NATO criticised Balkan countries on Thursday for not helping to bring indicted war criminals to justice and called on them to live up to their international obligations.
NATO chief Jaap de Hoop Scheffer also urged Kosovo Albanians to remain calm in the event that the United Nations war crimes tribunal decided to indict Kosovo's newly elected Prime Minister Rasmush Haradinaj for war crimes.
Foreign ministers from the alliance called on Bosnia, Serbia and Montenegro, and Croatia to improve cooperation with the tribunal and its chief prosecutor Carla del Ponte.
In all three cases, progress towards membership of the European Union and NATO - declared goals of Zagreb, Sarajevo and Belgrade - hinges on displaying a commitment to upholding international law by complying with the U.N. court.
Last month, del Ponte said Serbia's lack of cooperation with The Hague was "the single most important obstacle" to the court completing its work, and singled out the Serb half of Bosnia for failing to arrest a single war crimes suspect.
Foreign ministers of the 26-nation bloc, which has been responsible for peacekeeping in the troubled region after the wars of the last decade, said they were "deeply concerned" by del Ponte's assessment to the U.N. Security Council.
"(The countries of the Western Balkans) must ... cooperate fully with the International Criminal Tribunal for the Former Yugoslavia, including bringing to justice all those who are indicted by the Tribunal," they said in a statement.
The tribunal, based in The Hague, was formed 10 years ago to prosecute war crimes and human rights violations during the wars of the 1990s that accompanied the break-up of Yugoslavia.
POSSIBLE UNREST IN KOSOVO
Del Ponte is under pressure from the Security Council to wrap up all investigations by the end of 2004, finish all trials by 2008 and close down by the end of 2010.
She is considering whether to prosecute Haradinaj for war crimes committed during the 1998-99 Kosovo war, a move which western diplomats say could trigger unrest in the Serbian province, where the alliance has 17,500 troops.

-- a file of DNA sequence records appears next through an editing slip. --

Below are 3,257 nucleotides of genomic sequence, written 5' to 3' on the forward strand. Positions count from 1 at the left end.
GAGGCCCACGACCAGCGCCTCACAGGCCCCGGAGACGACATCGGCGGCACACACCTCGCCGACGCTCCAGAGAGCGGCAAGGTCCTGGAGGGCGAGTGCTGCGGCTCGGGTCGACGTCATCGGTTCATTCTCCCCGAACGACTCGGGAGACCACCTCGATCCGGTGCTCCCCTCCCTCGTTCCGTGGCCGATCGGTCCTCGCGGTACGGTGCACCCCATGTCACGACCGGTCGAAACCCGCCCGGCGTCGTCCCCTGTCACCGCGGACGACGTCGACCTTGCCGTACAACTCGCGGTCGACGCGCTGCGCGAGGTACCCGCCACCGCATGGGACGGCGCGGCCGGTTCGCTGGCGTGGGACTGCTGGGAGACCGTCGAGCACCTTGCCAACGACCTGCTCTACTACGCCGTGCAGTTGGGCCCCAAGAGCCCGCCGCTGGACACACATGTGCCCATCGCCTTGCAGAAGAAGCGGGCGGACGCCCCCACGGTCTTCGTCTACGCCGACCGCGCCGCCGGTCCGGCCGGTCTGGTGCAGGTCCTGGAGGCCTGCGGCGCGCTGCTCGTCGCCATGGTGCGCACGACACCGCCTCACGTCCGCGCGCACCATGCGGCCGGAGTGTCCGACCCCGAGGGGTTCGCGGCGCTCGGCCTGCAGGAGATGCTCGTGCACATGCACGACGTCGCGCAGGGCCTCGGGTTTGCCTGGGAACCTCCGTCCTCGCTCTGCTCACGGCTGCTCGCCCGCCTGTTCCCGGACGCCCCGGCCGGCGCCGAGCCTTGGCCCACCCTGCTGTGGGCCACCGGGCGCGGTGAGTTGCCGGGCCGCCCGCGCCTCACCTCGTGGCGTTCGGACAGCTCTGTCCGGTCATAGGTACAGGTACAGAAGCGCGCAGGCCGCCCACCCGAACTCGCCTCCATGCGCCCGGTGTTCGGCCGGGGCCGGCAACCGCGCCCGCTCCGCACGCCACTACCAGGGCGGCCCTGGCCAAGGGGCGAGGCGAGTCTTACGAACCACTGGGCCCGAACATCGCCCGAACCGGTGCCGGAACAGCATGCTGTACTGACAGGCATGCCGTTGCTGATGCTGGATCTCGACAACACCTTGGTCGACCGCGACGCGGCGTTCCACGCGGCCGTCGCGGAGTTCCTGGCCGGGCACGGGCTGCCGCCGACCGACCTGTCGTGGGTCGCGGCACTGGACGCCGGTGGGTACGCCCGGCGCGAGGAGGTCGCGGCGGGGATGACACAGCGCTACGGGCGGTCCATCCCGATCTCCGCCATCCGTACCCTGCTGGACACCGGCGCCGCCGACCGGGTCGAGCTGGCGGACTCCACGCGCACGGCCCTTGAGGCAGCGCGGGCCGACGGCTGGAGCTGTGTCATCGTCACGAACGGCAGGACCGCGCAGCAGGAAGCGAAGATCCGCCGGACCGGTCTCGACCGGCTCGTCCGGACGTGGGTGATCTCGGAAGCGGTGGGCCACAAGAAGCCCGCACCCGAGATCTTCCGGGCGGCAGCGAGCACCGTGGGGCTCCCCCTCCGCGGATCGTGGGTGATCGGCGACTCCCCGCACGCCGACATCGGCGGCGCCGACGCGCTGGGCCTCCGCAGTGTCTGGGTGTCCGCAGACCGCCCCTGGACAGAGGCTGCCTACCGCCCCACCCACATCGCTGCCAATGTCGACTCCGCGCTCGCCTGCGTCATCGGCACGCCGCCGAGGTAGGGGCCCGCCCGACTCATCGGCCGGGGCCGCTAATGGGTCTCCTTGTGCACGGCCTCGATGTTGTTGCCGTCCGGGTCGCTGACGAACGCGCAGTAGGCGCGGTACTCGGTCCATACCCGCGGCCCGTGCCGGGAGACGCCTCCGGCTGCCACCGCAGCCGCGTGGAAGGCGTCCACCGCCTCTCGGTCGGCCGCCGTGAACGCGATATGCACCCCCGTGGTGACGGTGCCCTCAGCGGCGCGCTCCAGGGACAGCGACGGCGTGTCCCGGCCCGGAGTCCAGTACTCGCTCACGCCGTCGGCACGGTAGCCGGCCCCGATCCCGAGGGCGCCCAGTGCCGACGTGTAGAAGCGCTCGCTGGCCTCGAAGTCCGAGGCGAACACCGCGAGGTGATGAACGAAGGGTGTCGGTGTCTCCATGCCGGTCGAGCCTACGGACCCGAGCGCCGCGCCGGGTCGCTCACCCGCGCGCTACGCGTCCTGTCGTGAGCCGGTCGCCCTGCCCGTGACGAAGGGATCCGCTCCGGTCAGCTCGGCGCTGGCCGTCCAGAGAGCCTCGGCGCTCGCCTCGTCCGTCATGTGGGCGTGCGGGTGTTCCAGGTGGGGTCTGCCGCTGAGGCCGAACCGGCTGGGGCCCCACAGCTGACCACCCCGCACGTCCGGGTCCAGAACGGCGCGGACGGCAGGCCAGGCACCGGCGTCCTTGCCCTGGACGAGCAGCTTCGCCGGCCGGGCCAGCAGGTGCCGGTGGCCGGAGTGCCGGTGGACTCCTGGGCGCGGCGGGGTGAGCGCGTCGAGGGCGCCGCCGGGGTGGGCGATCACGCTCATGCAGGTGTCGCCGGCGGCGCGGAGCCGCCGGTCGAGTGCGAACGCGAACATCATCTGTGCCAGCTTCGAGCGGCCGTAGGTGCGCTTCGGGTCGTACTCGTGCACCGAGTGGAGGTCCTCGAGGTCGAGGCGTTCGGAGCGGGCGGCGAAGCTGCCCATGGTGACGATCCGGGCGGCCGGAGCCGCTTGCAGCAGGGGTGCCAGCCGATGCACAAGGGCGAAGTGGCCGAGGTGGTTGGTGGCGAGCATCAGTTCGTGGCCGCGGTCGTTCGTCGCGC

Haradinaj is a former regional commander of the Kosovo Liberation Army, which fought Serbian troops, and is set to become prime minister under a coalition deal that parliament is expected to vote on this month after elections in October.
"There is an absolute need for Haradinaj and his followers to behave responsibly if he is indicted by the (tribunal)," NATO Secretary-General de Hoop Scheffer said.
NATO members have agreed to keep the present number of troops in Kosovo because of the level of tension there, he said.
Twenty people indicted for war crimes are still at large, including Bosnian Serb wartime civilian leader Radovan Karadzic, his army commander, General Ratko Mladic, and Croatian General Ante Gotovina.
Karadzic and Mladic face two counts of genocide for the slaughter of 8,000 Muslim men and boys in Srebrenica in July 1995, and for the 43-month siege of Sarajevo which killed around 12,000 citizens.
Del Ponte has repeatedly said that Mladic is hiding in Serbia under the protection of sympathizers, though Belgrade denies it. Karadzic is believed to be somewhere in Bosnia or Montenegro.
Gotovina is The Hague's third most wanted man, accused of ordering massacres of Croatian Serbs in 1995. Del Ponte said "there were strong indications" that Gotovina was protected by a support network, including "within state structures."